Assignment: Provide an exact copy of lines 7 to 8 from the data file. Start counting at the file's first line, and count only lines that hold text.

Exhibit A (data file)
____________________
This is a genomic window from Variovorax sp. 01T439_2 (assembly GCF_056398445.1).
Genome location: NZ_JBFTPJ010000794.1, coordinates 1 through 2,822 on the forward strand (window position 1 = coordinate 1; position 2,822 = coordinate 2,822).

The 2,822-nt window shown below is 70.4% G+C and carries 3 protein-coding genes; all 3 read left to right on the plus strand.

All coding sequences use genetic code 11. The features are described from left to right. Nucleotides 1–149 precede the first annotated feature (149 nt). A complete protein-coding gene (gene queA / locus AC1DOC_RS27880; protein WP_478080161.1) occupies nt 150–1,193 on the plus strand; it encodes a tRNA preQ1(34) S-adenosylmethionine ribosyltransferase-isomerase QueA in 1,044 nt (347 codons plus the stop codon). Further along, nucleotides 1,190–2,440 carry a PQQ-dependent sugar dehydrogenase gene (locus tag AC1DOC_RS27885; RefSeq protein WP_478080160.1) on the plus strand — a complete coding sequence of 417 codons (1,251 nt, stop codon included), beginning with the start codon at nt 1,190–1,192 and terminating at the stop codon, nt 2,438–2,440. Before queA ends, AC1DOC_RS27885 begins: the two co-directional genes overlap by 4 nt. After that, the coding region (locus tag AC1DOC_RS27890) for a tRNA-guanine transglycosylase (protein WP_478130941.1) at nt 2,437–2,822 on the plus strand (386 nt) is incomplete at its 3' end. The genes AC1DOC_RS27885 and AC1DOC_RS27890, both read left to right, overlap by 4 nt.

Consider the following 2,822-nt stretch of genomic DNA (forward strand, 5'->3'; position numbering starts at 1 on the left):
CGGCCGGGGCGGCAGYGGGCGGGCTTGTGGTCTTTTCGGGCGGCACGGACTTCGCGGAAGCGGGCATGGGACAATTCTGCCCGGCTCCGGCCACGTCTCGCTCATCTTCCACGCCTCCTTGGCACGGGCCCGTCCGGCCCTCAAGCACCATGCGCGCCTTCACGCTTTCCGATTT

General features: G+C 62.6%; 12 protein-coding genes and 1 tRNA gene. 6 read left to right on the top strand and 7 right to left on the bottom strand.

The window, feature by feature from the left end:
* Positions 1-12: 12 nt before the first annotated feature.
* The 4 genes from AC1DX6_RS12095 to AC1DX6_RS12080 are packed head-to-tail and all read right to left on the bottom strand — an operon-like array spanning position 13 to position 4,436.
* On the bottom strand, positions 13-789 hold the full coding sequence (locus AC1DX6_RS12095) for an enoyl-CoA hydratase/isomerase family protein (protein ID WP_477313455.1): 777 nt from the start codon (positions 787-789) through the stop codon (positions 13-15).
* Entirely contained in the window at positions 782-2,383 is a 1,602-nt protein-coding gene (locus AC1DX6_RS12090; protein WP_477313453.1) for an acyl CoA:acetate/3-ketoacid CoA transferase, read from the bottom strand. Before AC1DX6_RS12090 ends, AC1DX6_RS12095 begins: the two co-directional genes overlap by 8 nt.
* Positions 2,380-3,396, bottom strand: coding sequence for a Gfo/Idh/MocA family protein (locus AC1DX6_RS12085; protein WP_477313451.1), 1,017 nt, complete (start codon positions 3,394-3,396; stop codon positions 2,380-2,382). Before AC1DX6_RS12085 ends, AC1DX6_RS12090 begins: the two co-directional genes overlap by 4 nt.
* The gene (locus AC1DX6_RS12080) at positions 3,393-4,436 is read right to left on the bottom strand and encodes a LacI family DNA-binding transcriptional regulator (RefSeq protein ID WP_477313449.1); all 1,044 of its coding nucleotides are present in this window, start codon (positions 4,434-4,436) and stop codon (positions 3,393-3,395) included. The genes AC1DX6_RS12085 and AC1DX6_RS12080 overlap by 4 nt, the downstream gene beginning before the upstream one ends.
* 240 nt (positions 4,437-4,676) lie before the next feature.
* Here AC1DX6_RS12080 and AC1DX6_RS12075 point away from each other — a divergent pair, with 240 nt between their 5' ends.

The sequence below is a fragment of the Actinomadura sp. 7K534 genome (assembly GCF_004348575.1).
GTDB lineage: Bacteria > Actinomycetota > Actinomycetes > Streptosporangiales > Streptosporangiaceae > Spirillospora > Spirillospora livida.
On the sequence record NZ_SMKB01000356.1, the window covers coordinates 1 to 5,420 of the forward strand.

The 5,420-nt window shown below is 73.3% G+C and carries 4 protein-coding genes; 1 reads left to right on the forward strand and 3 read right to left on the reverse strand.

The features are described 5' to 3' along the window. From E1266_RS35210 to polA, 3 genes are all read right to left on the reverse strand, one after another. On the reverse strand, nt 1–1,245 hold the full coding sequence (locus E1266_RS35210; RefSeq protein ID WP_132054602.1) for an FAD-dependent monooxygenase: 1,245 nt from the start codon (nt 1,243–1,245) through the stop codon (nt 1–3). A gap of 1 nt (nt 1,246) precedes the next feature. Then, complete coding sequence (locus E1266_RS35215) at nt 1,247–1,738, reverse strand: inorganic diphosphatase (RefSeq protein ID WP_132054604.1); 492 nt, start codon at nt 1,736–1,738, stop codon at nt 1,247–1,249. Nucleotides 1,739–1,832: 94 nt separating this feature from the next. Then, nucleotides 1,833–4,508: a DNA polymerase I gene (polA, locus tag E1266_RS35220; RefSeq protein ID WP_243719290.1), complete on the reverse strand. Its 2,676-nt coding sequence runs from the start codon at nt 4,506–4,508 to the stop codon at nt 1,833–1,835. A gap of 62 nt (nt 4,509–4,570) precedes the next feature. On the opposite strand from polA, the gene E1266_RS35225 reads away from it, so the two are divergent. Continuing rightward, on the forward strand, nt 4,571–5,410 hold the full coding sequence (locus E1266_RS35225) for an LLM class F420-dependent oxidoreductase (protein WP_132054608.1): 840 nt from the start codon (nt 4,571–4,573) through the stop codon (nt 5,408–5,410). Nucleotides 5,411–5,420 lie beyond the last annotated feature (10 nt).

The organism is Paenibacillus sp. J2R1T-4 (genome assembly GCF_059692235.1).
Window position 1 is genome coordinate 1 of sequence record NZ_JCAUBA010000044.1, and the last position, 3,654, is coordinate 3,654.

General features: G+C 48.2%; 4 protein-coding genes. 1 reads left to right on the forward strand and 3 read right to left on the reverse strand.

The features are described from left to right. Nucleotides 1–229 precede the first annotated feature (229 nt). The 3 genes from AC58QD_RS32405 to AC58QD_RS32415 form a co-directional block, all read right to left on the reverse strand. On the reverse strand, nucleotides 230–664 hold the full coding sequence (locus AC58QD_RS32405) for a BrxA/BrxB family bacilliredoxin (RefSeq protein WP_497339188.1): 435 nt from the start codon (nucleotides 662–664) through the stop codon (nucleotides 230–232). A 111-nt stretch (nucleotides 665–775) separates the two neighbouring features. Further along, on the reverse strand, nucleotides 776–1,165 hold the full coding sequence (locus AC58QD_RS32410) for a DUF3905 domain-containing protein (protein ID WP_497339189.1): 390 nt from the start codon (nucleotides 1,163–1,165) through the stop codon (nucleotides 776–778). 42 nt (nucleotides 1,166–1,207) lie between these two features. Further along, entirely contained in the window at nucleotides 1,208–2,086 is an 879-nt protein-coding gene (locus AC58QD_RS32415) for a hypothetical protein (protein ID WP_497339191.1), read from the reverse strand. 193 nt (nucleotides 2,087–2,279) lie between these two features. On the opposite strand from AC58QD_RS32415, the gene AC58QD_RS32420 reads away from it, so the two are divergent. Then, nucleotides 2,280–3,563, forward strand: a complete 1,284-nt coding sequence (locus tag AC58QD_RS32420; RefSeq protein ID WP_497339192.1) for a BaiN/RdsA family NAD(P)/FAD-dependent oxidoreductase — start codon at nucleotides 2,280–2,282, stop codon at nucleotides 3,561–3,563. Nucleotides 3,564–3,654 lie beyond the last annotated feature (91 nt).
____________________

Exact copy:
General features: G+C 62.6%; 12 protein-coding genes and 1 tRNA gene. 6 read left to right on the top strand and 7 right to left on the bottom strand.

The window, feature by feature from the left end: